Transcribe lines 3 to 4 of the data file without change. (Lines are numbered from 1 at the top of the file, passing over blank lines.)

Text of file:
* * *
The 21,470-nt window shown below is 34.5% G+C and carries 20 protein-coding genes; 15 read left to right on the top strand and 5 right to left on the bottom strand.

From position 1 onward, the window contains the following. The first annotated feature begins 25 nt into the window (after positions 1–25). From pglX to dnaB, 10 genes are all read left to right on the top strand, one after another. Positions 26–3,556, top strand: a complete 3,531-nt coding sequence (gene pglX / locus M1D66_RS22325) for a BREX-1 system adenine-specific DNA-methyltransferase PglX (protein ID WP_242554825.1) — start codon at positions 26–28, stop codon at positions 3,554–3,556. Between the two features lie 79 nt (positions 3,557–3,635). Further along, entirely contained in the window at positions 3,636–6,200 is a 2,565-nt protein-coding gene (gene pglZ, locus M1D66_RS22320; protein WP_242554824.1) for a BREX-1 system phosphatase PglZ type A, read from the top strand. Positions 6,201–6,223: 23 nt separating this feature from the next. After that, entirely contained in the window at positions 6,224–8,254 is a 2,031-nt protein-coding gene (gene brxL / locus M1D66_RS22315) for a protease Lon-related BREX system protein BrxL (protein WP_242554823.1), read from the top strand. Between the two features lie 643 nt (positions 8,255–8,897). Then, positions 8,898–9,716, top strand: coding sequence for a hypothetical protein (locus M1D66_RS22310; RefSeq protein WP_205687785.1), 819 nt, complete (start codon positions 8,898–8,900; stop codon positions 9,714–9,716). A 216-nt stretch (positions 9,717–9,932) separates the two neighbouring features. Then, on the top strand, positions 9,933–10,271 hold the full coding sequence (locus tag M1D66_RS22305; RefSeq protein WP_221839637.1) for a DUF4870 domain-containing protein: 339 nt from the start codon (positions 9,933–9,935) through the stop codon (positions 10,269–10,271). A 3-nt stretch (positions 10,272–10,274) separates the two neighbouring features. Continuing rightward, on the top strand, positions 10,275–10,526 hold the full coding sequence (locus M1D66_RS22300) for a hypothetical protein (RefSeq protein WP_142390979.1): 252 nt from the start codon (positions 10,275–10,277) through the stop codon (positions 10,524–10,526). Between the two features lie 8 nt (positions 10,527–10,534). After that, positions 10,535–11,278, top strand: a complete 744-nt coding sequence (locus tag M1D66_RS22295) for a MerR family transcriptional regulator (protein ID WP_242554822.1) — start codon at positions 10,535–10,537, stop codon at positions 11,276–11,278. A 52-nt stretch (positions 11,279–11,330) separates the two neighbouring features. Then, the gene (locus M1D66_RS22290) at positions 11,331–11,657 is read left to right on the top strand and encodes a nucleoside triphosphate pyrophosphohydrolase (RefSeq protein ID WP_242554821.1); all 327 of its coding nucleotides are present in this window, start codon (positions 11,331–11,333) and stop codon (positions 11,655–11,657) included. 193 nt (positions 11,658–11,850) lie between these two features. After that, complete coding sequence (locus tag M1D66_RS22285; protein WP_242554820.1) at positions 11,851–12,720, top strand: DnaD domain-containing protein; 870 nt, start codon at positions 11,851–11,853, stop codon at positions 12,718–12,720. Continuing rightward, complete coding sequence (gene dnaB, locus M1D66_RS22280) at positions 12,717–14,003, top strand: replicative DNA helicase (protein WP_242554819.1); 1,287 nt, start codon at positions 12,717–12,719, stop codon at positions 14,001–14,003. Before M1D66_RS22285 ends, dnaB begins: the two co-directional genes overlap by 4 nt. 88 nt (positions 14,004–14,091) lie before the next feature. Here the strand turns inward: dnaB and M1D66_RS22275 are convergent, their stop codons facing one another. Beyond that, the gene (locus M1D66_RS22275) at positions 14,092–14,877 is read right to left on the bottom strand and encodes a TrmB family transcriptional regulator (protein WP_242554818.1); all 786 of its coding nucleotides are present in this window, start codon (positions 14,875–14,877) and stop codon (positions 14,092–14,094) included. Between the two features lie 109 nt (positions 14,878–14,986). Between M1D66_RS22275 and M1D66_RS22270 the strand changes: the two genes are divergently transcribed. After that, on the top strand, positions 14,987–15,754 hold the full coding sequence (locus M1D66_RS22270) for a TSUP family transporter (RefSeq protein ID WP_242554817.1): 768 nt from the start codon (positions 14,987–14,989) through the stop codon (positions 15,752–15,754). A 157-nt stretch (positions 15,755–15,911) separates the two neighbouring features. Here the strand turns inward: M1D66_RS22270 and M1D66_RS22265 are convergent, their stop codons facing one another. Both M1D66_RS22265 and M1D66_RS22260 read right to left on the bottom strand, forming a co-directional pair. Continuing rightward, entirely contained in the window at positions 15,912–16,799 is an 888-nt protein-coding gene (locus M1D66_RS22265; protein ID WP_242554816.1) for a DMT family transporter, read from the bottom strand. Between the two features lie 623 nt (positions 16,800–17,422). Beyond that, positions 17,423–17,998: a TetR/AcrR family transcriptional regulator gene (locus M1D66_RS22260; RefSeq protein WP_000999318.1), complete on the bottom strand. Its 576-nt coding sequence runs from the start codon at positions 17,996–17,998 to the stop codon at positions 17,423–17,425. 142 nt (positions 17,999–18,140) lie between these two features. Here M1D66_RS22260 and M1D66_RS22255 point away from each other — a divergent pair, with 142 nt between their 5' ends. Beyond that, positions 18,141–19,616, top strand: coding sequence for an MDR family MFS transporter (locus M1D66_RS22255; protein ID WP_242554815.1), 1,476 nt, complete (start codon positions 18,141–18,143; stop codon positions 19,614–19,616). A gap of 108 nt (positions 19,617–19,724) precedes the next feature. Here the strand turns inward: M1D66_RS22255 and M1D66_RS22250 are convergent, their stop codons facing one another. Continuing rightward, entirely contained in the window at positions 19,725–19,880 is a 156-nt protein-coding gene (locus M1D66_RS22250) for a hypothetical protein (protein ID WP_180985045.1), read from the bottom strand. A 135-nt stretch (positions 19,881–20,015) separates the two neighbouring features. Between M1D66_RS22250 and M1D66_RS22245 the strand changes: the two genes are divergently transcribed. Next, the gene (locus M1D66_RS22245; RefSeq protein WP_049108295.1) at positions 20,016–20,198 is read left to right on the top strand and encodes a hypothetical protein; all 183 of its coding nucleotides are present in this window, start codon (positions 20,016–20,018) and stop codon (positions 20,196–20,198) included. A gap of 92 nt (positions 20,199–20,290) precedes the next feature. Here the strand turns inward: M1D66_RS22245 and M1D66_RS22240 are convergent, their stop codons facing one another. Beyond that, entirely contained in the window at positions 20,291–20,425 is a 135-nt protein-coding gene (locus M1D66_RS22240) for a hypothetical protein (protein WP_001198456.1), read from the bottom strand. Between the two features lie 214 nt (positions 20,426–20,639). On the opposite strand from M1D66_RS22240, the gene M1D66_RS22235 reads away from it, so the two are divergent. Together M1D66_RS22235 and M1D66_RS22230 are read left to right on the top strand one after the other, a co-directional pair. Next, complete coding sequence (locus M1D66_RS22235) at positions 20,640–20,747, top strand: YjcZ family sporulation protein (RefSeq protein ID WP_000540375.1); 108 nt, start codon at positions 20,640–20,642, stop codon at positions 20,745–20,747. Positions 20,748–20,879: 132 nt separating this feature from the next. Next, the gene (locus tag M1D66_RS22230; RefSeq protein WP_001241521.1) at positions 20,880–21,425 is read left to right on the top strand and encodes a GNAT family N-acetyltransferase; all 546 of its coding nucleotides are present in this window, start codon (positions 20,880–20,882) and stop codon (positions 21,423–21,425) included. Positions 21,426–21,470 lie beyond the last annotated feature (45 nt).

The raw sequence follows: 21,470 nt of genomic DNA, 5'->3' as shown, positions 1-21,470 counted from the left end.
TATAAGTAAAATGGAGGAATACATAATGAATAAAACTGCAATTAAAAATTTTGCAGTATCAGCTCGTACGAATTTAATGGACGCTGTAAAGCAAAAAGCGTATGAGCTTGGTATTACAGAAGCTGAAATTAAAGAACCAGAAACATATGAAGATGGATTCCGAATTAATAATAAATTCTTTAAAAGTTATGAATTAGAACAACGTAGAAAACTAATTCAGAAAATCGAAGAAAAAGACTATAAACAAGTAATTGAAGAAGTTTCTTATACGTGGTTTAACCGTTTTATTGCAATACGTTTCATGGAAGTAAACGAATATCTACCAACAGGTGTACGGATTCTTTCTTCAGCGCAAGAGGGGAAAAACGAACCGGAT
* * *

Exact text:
The raw sequence follows: 21,470 nt of genomic DNA, 5'->3' as shown, positions 1-21,470 counted from the left end.
TATAAGTAAAATGGAGGAATACATAATGAATAAAACTGCAATTAAAAATTTTGCAGTATCAGCTCGTACGAATTTAATGGACGCTGTAAAGCAAAAAGCGTATGAGCTTGGTATTACAGAAGCTGAAATTAAAGAACCAGAAACATATGAAGATGGATTCCGAATTAATAATAAATTCTTTAAAAGTTATGAATTAGAACAACGTAGAAAACTAATTCAGAAAATCGAAGAAAAAGACTATAAACAAGTAATTGAAGAAGTTTCTTATACGTGGTTTAACCGTTTTATTGCAATACGTTTCATGGAAGTAAACGAATATCTACCAACAGGTGTACGGATTCTTTCTTCAGCGCAAGAGGGGAAAAACGAACCGGAT